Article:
Social conservatives have reason to be disappointed in the Republicans in Congress. As these scores indicate, though, we will be even more disappointed should the Democrats gain majority control. The GOP doesn't deserve to win; but if the Democrats regain power, it will be society that loses.

RELATED: Paul Weyrich points to the Bush Administration's solid record on judicial appointments and says you can expect strict-constructionist nominees like Samuel Alito never to get a hearing in a Democrat-controlled Senate. "I understand, and am sympathetic to, the reasons not to retain the current crowd in office. But there are two very big reasons why they should be re-elected. If they do not improve their performance in the 110th Congress, recruit primary candidates and replace them."

AND THIS: Are social conservative voters budding theocrats? Bill Rusher hits the nail on the head:

What has happened is that, in the past thirty years, a large number of Americans whose deepest beliefs and concerns are not political but religious have concluded that they have no choice but to gird themselves for participation in the nation's political wars. There are quite enough such people to influence the election returns, and they have been doing so.

But -- and this distinction is crucial -- their posture is essentially defensive. They are not seeking to turn America into a theocracy. They are simply trying to preserve, and where necessary restore, the politico-religious balance that has been traditional in this country. It is the intellectuals, with the critical support of the courts, and above all the Supreme Court, that have successfully eroded that balance, seeking to marginalize religion and convert the entire civic framework of the nation into a purely secular arena, on the pretense that this is required by the First Amendment's supposed erection of a high "wall" between church and state.

Those who imagine that it is religion's defenders who are the aggressors here are simply not paying attention to the increasingly sharp attacks on religious faith that can be found today in such influential places as The New York Times.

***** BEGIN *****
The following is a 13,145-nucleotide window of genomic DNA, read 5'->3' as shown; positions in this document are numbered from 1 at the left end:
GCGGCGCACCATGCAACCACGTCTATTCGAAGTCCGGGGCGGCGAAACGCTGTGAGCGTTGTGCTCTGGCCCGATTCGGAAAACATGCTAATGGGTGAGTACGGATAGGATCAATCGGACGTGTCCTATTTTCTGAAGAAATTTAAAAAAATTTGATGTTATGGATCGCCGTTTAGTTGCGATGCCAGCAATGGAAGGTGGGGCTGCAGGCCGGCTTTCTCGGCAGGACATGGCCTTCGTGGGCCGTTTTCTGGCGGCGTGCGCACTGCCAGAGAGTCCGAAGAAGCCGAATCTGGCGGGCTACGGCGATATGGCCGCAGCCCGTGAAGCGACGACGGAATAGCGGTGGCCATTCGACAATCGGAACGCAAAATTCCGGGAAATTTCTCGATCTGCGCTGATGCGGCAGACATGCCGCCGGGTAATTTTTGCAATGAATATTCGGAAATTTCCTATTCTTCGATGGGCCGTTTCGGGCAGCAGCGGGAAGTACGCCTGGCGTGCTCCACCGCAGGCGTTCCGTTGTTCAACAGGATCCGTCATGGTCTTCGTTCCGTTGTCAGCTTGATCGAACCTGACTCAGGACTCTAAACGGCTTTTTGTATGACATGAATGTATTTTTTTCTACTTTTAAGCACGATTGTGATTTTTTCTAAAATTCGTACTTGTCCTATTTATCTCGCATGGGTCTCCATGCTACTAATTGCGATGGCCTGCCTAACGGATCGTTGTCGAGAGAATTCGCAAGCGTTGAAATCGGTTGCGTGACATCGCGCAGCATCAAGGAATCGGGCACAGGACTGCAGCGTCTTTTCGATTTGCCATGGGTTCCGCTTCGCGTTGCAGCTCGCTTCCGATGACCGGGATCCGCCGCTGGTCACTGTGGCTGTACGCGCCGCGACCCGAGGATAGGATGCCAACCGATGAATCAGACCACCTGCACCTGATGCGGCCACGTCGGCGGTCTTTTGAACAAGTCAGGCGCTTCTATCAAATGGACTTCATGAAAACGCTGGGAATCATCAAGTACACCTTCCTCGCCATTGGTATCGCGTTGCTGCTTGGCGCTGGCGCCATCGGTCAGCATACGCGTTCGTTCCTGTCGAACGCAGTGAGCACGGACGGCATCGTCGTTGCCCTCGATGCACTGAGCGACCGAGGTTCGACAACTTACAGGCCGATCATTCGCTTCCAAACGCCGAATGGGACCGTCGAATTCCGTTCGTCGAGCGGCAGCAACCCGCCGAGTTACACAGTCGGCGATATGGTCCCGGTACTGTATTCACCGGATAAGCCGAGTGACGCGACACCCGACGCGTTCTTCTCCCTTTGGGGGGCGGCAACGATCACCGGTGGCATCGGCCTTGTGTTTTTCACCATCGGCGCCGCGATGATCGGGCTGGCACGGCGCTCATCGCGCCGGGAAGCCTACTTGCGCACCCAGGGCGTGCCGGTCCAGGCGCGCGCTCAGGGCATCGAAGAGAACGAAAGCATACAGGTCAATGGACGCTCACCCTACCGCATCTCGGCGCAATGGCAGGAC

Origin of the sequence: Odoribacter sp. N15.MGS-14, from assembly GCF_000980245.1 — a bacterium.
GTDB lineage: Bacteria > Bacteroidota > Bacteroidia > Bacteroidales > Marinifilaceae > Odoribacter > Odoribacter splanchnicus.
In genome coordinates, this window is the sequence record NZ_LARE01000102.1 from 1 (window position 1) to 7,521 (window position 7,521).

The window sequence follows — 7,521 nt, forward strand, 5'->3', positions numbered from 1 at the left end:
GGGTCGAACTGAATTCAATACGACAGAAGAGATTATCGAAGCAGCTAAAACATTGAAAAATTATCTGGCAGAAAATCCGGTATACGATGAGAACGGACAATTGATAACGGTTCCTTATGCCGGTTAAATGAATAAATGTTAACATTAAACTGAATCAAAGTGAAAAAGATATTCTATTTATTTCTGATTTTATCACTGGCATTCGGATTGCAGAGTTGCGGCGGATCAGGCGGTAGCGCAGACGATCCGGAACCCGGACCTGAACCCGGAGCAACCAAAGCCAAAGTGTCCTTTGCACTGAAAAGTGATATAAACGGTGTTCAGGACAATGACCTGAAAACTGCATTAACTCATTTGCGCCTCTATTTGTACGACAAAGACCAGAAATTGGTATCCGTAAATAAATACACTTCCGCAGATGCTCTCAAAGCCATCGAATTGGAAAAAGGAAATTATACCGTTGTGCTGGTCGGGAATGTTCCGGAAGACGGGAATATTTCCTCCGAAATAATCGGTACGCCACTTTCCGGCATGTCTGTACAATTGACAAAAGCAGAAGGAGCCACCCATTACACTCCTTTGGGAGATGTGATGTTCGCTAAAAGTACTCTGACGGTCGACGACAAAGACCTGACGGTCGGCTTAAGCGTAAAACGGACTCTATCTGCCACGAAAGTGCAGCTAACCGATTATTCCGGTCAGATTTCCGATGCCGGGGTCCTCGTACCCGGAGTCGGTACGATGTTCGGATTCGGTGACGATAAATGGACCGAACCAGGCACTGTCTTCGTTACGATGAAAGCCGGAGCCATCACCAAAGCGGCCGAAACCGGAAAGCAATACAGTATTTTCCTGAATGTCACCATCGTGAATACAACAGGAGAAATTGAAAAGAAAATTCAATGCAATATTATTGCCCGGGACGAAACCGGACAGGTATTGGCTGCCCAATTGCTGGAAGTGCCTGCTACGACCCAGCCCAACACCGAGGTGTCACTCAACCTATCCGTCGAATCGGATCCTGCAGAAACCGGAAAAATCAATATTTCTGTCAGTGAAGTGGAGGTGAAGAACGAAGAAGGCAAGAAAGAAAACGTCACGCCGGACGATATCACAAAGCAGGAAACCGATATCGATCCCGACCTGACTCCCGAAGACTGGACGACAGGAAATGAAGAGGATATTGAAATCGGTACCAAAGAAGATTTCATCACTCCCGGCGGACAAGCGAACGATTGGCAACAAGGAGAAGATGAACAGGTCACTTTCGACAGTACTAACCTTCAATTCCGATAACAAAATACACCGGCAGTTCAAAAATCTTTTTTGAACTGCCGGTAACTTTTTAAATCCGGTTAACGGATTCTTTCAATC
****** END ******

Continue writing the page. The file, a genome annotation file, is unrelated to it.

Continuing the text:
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4 Comments

W. Author Profile Page said:

The so-called "pro-life" Republican Party signed off on a war against a country that had nothing to do with the 9/11 attacks, yet it has caused the deaths of 600,000 Iraqis and 2,900 Americans.

So when does the Republican Party get evil enough for you to abandon it?

MichaelBates said:

I'm not sure where you get your numbers for Iraqi deaths. I've seen an estimate of 50,000 Iraqi civilians killed as a result of military action. In World War II, 1.8 million German civilians were killed in the process of defeating Hitler. Any is too many, but unavoidable in war.

Not that it will do any good, but I'll remind you that Democrats in Congress voted to authorize military action against Saddam Hussein, and there was a bipartisan consensus, predating Bush's election and 9/11, that Saddam posed a threat to the region and the world.

The purpose of action against Saddam Hussein was to eliminate him as a threat in the region and throughout the world, to eliminate him as a source for the proliferation of WMDs and the financial support of terrorism, to restore Iraq as the relatively liberal Arab state it once was, as a pattern for the region, and to gain a strategic foothold in the region to deal with threats from Iran and other terror-sponsoring states. You can criticize it as a misguided policy, you can criticize the administration for being half-hearted in execution (although wholeheartedness probably would have meant more civilian casualties), but the intention behind the war was not and is not evil.